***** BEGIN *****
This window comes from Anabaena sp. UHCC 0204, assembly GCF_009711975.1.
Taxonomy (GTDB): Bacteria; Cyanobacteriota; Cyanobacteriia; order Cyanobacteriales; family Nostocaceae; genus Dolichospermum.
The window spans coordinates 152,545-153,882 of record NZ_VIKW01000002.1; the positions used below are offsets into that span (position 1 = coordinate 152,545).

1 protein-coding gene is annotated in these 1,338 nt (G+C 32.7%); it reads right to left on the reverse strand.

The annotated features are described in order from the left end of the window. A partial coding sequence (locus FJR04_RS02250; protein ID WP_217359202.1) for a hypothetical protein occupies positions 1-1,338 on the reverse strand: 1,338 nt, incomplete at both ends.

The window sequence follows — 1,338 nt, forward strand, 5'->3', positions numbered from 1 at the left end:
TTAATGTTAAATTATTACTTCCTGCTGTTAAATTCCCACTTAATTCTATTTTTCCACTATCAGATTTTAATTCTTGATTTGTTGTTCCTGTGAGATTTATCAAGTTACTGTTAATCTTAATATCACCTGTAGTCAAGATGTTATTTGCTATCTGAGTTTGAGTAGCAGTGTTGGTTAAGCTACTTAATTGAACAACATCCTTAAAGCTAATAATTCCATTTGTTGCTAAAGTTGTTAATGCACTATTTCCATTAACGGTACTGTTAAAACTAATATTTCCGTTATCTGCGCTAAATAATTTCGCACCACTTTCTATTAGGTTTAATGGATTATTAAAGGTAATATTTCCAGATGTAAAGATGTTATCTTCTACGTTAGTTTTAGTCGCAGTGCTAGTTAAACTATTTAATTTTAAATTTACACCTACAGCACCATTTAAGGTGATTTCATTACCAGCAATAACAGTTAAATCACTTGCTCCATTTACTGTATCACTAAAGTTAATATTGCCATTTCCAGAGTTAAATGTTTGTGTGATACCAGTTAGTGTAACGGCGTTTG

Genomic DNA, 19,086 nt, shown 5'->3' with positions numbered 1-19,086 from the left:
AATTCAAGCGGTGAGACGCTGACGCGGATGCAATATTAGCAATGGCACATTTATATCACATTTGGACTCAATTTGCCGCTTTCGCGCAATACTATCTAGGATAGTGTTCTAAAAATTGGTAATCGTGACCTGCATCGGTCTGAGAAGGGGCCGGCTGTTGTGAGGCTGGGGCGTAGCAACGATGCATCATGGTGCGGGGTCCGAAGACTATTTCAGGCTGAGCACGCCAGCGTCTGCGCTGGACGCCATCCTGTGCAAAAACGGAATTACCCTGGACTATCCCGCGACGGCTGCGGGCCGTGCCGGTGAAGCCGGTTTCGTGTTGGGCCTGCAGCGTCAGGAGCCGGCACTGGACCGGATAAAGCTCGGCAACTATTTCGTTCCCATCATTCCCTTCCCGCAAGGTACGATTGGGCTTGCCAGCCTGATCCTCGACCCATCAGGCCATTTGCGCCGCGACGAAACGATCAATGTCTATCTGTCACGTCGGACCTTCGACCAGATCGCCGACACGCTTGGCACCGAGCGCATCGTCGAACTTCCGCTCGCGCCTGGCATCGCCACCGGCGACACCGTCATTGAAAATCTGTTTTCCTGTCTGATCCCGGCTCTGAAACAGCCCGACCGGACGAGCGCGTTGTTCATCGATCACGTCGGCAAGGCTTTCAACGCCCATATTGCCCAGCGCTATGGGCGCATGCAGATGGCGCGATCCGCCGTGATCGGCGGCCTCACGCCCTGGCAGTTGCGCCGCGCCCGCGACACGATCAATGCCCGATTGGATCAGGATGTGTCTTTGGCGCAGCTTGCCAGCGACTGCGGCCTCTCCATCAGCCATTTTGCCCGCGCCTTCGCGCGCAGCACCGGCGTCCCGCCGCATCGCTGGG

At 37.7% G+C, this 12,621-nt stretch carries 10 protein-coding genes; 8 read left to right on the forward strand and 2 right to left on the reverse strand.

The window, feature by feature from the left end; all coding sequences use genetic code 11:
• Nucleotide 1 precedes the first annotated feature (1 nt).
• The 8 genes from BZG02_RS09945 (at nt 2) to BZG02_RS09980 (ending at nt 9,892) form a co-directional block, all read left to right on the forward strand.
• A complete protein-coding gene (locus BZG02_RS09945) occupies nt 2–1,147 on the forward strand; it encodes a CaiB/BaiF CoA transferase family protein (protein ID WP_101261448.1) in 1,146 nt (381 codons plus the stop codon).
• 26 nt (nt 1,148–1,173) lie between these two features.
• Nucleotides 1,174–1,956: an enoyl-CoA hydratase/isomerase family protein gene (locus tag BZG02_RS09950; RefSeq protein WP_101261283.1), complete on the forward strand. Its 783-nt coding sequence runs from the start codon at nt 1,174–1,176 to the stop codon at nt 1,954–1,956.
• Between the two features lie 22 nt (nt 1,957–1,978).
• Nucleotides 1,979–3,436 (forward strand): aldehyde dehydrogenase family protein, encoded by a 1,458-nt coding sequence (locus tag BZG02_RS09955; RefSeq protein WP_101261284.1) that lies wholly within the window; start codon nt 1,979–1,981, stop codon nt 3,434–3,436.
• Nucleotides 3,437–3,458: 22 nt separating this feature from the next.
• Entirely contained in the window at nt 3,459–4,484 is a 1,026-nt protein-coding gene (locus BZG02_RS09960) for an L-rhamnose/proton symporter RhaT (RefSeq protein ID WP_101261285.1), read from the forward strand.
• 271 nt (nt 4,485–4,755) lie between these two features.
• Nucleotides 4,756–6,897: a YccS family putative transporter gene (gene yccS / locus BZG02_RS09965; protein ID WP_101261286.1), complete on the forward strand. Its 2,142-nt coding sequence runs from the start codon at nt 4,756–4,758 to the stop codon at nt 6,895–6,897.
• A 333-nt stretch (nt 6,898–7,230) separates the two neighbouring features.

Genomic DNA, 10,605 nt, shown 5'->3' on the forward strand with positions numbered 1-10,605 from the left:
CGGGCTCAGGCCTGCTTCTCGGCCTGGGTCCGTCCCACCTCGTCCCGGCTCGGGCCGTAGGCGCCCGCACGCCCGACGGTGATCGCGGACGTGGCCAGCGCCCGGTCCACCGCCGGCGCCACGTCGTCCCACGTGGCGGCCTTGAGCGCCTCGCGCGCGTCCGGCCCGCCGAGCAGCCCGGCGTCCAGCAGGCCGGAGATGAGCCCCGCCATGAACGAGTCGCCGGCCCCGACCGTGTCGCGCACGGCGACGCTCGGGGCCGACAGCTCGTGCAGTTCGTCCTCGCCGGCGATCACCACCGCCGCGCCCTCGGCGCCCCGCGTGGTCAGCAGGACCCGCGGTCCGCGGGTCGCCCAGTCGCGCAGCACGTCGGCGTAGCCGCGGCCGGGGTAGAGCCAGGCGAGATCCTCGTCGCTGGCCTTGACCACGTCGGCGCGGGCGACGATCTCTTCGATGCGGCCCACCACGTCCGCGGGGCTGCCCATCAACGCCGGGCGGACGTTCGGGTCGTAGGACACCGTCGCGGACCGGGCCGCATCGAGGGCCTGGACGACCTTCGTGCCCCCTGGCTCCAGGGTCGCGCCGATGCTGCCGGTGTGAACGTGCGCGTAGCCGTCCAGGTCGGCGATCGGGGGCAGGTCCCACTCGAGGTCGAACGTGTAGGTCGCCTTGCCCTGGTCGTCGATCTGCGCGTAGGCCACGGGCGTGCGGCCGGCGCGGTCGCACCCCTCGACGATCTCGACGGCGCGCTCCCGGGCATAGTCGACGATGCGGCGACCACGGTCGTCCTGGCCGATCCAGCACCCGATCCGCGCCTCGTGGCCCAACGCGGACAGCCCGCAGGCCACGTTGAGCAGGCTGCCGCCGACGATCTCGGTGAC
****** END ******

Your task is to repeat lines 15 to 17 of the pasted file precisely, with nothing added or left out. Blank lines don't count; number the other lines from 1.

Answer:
• 26 nt (nt 1,148–1,173) lie between these two features.
• Nucleotides 1,174–1,956: an enoyl-CoA hydratase/isomerase family protein gene (locus tag BZG02_RS09950; RefSeq protein WP_101261283.1), complete on the forward strand. Its 783-nt coding sequence runs from the start codon at nt 1,174–1,176 to the stop codon at nt 1,954–1,956.
• Between the two features lie 22 nt (nt 1,957–1,978).